Daktari means “Doctor” which I had ample time to learn in today’s adventure. You can learn a lot of Swahili words as you lay in a hospital bed with an IV drip for an 8 hour day. It all started innocently enough. Yesterday’s itinerary included a trip to a designated “Cultural Village”. This is part of the Tanzanian government’s attempt to make sure a certain amount tourist dollars get spent more closely to the Tanzanian people who need it. So this tour of the village would allow locals — especially women who have few work opportunities — to act as guides introducing us to village life and farming techniques. The highlight of the visit was to be a large traditional Tanzanian lunch — again providing employment for the women who cooked it.
It was the most delicious food we’ve had yet, including okra, a pozole type stew, a very mild cabbage dish, a kind of spinach that looked like micro-greens and flat bread.
It was delicious, that is, until about six o’clock that evening when the projectile vomiting and the continuous diarrhea started. And continued through the night. By morning, I was throwing up even water. But I was game to go on the day’s activity which was the Ngorongoro Crater where we were promised sightings of a lot of big game. I prepared myself with handy wipes and checked with our guide that, if I was caught short, I could run outside the Land Rover between designated rest room stops. That’s when I found out that at least five other members of the tour were sick. One was too sick to get on the bus in the first place. Another sufferer, Frank Class of 64, and I were on one bus. Before we’d even gotten through the introduction at the Ngorono Visitors Center he was vomiting uncontrollably. I was laying down on the back seat unable to move. Cathy, a former Navy nurse who served in China Beach, Viet Nam, ordered us medivaced to the nearest clinic.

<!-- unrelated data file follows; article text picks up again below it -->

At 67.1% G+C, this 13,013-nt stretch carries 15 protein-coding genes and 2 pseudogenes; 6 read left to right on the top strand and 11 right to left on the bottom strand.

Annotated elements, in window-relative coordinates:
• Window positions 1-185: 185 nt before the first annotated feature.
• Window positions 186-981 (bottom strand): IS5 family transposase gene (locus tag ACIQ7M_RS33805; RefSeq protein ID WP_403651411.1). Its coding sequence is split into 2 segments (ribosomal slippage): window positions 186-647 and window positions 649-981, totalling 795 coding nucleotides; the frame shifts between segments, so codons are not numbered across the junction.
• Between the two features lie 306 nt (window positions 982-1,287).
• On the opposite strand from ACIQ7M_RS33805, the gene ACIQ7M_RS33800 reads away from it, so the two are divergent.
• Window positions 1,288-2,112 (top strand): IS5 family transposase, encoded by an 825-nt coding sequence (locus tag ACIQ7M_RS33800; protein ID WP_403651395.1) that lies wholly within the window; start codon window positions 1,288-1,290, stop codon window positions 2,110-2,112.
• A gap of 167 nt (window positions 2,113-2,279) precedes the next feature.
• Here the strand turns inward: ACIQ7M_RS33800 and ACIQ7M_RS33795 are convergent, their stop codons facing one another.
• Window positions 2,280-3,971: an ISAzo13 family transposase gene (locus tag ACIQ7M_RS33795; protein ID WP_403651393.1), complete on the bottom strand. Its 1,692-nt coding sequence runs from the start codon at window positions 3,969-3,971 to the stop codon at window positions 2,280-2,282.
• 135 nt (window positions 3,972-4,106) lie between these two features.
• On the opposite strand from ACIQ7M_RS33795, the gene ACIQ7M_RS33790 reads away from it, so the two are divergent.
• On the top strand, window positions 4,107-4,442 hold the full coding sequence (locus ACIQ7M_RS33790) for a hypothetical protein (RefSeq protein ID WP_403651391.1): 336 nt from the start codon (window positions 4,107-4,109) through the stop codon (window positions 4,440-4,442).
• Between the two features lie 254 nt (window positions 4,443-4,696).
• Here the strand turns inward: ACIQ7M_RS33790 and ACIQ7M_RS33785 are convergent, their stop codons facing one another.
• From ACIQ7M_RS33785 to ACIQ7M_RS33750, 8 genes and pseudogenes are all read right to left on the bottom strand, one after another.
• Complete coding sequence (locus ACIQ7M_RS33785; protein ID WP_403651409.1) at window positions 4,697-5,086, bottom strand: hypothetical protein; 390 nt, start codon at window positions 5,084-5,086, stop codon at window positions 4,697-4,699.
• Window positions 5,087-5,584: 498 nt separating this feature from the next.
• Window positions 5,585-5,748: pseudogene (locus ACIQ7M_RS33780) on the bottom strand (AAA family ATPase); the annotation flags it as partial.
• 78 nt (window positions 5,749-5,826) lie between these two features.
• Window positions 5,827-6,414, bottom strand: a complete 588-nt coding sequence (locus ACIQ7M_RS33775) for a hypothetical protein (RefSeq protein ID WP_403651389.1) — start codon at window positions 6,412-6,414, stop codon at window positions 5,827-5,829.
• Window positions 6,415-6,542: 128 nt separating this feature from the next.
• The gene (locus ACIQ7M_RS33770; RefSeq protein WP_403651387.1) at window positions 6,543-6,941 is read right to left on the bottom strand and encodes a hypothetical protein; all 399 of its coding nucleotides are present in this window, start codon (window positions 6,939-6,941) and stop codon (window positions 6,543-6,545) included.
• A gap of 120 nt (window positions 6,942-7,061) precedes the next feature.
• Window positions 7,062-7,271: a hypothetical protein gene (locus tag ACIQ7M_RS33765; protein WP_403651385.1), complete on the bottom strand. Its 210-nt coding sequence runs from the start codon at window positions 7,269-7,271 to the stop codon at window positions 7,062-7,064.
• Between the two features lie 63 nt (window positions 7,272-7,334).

I’m back on my feet now and ready to see more of what Africa has to show me. But, as interesting as the Cultural Village visit was, I’d caution any future Africa sojourners: “Don’t eat the food, don’t drink the water.”
Daktari Frank and his FAME clinic are actually doing some pretty incredible work in Africa, training doctors and getting medical help to underserved areas. In brief, The Foundation for African Medicine & Education is a non-profit created to improve the quality of medical care in East Africa. FAME endeavors to help bridge the gap between a critically under-resourced healthcare system and first-world medicine. FAME is currently focused on improving the quality and accessibility of medical care in Tanzania and making a difference in the day-to-day lives of the Tanzanian people. Take a look and donate if you like what you see.